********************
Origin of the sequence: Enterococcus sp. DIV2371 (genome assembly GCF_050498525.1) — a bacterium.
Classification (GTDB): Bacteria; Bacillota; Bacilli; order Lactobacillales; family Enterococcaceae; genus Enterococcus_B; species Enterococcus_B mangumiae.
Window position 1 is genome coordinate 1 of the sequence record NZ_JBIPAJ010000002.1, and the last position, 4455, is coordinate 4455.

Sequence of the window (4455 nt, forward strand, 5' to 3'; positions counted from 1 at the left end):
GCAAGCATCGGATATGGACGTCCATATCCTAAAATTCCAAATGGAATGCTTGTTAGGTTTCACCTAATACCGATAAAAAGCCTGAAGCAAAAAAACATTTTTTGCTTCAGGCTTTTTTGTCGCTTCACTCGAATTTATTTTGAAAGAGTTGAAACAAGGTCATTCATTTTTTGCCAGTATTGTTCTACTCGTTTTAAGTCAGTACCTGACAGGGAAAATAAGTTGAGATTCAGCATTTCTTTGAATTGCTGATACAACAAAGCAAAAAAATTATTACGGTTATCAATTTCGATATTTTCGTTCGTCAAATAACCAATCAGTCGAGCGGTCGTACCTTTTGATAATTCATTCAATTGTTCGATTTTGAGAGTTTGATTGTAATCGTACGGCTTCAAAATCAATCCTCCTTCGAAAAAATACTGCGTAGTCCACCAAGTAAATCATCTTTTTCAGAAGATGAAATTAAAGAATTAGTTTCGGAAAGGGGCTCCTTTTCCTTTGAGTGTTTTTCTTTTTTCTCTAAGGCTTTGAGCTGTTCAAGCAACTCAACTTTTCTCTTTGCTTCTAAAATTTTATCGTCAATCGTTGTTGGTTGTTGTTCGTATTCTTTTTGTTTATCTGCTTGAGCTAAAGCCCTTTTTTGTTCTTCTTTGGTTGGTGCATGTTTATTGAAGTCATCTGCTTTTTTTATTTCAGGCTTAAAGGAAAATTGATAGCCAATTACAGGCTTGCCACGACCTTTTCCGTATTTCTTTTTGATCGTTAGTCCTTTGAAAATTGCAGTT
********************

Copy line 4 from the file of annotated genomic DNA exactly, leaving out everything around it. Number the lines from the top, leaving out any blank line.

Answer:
Sequence of the window (4455 nt, forward strand, 5' to 3'; positions counted from 1 at the left end):